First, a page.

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Gold prices tend to respond to investor fears and inflation sensitivity.

Getty Images/iStockphoto

Though commodities are notoriously cyclical, a turnaround in the sector last year prompted investors to pay attention.

Factors such as the Trump effect, signs of improvement in the Chinese economy and firming oil prices caused the sector, which includes oil, gold and base metals, to rally last year.

"It is one of the most shocking turnarounds," says Hans Albrecht, vice-president, portfolio manager and options strategist at Horizons ETFs Management (Canada) Inc.

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The strategist says the rally in commodities that began last year owed its origins to "more upbeat views on China, and pretty good improving numbers from the U.S., but also Europe."

"We went from multidecade lows in some commodities," he says, to liftoff from those lows at the start of 2016, which resulted in commodities enjoying one of their best annual returns in many years.

Still, the sector has encountered bumps this year and investors are urged to be cautious.

Mr. Albrecht describes the investment climate as still "bullish" for commodities. "The fact that commodities have been very stable is bullish in itself," he says. Some of that stability, he adds, comes from oversupply abating in some sectors as producers pare back supply by voluntary cuts, closing of non-economic mines and wells or through mergers, acquisitions and financial failure.

For those looking to invest in commodities, here are a few areas with potential upside.

The Horizon's executive likes the agricultural area, which he says is coming off a "tough" year and can be pursued by investing in an agricultural exchange-traded fund (ETF) as well as investing in "international plays," such as emerging markets, that would benefit from improving commodity prices.

Supply and demand fundamentals do not always dictate the direction of commodity prices, particularly when it comes to gold, which is prized not just for its beauty but as a store of wealth, an inflation hedge and as a stock-market counterweight.

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"Gold is all about a fear index and inflation sensitivity," explains Mark Raes, head of product at BMO Global Asset Management Canada based in Toronto. He notes that gold "has been on a good run" and could rise in an environment of political unrest or renewed inflation.

As for playing commodities such as gold, ETFs "greatly enhance" investors' ability to take part in cycles, are very liquid and low-cost, says Mr. Raes. "ETFs have really helped to democratize some of that commodity based investing."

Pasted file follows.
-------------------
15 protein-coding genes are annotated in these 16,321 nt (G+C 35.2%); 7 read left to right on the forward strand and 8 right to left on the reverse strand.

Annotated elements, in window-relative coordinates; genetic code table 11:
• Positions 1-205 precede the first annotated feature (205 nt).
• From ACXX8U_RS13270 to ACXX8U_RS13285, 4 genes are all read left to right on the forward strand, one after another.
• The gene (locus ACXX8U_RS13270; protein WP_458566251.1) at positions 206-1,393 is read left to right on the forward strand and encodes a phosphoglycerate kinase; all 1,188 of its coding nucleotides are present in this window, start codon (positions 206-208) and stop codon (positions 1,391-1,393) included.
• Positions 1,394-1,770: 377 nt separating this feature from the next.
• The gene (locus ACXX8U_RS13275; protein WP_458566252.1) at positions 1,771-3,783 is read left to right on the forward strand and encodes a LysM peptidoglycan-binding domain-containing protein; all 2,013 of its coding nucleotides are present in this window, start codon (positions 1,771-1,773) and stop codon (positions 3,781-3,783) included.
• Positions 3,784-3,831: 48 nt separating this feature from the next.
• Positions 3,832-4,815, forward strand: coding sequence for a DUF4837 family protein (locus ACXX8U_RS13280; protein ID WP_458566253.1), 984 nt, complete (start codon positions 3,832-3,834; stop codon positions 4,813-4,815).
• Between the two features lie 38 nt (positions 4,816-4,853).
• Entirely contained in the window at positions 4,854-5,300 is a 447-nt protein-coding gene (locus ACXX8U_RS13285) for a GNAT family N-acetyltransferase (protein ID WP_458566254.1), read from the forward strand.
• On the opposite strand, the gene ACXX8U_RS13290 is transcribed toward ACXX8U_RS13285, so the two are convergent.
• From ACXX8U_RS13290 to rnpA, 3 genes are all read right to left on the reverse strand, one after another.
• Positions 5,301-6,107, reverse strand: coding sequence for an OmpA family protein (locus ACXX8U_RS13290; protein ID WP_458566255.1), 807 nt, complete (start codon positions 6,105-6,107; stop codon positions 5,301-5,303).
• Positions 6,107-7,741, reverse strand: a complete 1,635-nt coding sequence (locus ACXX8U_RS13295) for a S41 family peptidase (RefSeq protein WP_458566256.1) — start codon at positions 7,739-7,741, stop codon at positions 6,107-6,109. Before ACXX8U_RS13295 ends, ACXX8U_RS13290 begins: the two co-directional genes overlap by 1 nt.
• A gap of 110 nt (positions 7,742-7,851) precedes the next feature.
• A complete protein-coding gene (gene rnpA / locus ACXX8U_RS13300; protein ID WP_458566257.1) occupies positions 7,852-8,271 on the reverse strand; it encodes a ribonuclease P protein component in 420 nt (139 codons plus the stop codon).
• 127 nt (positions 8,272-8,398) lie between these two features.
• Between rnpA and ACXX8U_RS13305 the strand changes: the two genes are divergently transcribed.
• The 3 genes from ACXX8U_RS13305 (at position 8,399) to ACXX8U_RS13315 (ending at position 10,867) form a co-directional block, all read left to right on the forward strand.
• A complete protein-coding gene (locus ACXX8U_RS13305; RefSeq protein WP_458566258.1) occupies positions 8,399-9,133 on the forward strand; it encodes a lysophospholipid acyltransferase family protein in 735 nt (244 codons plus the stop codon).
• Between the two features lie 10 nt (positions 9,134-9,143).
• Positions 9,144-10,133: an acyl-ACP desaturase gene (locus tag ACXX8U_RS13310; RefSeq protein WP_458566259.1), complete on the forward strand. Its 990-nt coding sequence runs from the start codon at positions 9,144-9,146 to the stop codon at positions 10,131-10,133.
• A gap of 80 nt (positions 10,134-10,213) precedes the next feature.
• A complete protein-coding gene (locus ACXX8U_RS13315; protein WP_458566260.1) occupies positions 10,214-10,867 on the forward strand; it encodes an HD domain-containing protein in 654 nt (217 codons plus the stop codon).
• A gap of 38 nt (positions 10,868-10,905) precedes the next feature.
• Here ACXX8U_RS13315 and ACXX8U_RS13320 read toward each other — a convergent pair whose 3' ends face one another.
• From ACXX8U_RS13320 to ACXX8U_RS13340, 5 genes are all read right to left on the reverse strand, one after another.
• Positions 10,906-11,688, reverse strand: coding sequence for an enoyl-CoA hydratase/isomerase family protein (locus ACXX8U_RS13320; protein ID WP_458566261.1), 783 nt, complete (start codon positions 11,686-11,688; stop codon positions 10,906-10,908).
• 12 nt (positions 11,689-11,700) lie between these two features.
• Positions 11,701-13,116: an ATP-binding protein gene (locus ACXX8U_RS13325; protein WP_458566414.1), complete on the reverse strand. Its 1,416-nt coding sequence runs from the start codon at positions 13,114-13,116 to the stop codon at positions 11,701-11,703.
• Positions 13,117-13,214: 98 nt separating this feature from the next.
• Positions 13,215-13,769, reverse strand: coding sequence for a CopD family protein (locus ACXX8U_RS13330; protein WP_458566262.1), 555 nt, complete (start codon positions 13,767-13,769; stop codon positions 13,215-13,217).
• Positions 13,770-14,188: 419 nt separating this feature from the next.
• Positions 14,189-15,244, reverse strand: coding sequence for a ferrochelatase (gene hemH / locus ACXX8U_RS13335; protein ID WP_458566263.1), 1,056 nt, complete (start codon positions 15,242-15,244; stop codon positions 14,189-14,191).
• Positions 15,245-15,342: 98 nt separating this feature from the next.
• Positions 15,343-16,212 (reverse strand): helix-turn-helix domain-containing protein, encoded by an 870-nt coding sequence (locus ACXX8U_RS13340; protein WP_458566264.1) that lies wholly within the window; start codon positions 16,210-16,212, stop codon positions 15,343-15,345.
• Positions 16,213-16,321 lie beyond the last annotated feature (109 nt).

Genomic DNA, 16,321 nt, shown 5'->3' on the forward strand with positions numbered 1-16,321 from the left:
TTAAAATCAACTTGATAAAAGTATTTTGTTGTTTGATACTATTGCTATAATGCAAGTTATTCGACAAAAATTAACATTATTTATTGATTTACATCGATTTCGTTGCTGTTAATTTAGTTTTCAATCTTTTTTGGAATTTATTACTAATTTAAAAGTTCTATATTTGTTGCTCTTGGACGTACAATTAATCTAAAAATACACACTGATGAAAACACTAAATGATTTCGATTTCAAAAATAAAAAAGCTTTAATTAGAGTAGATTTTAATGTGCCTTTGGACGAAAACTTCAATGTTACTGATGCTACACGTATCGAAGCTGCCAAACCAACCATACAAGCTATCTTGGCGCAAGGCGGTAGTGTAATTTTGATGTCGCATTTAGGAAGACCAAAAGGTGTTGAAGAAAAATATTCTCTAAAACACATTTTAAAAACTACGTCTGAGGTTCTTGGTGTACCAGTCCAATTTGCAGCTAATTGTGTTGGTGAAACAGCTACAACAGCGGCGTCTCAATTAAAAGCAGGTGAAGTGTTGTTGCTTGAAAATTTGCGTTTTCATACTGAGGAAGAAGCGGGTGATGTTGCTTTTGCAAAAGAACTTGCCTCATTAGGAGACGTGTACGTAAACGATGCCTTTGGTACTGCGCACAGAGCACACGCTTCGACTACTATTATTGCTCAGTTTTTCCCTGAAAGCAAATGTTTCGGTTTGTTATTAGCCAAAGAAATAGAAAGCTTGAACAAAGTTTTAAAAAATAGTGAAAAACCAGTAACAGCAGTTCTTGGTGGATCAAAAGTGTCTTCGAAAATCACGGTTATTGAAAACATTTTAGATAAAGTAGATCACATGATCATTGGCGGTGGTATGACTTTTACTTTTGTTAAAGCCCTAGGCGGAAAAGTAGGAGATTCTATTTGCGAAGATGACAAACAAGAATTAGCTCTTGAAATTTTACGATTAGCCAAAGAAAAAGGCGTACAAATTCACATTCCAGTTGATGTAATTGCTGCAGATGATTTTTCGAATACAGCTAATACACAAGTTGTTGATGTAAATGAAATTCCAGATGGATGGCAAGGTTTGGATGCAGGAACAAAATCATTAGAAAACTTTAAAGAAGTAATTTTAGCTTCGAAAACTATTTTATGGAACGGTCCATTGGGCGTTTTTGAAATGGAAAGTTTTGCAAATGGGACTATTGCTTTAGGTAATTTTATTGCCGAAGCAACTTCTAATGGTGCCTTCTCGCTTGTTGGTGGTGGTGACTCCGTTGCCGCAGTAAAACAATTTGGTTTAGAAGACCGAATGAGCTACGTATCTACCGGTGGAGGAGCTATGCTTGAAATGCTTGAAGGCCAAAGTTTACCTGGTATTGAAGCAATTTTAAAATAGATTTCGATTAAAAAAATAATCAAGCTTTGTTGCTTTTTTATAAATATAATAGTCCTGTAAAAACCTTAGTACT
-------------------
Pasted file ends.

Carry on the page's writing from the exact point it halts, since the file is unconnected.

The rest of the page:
With Canadian equity markets comprised of 21 per cent energy and 12 per cent materials, ETFs can also be used to do equity-based commodity investing by buying into Canadian markets generally.

"Also think about small-cap ETFs," adds the BMO executive. "We have got small-cap gold, small-cap oil, small-cap natural gas. Because they are small-cap companies, you get the natural operating leverage. You get a higher swing if the underlying commodity starts to move," compared with large-cap rivals.

Though base metals can be sensitive to news about China's economy, one stands out for its potential: zinc. The world's fourth most-used metal has enjoyed rising prices due mainly to mine closures.

Zinc has the "strongest fundamentals" for price appreciation, notes Rory Johnston, commodities economist with Scotiabank Economics in Toronto. Falling zinc production "really tightened up the market and pushed zinc prices up considerably through last year and that has really continued through this year," he says. "Nickel is similar, it got a little bit of a boost" over supply concerns along with copper. "Each of those were [tight] supply stories that kind of propelled each of those metals up." (Though supply now looks like it is easing for nickel.)

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Oil, too, had its supply crunch price boost this year when the OPEC cartel announced it would trim production in a bid to boost crude prices, the Scotiabank economist observed. It gained strength after producers Saudi Arabia and Russia said today that supply cuts needed to be extended into 2018.

Over the short-term, supply or lack thereof appears to be the dominant theme.

"All of these commodities, just assume moderate demand growth and all of the focus right now is charting the commodity-specific demand story. How fast is the United States going to come back on the shale patch, will OPEC hold together? Things like that."

Not everyone is convinced the recent commodity bounce will last, however.

"The big issue in Canada is that Canadians are over-invested in Canada; that is the famous home bias. Canadians in particular have kind of fallen in love with energy stocks," says Tyler Mordy, president and chief investment officer of Forstrong Global Asset Management Inc., who sees commodities in a "lower for longer" phase with no bull market on the horizon.

His firm's slow commodity forecast calls for investors to instead focus on commodity importers, such as India, which will benefit from lower, steady prices.

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"This is all in the context of diversification. If you are over-invested and have a concentration issue in Canada, then we are counselling clients to at least incorporate some global into your portfolio."

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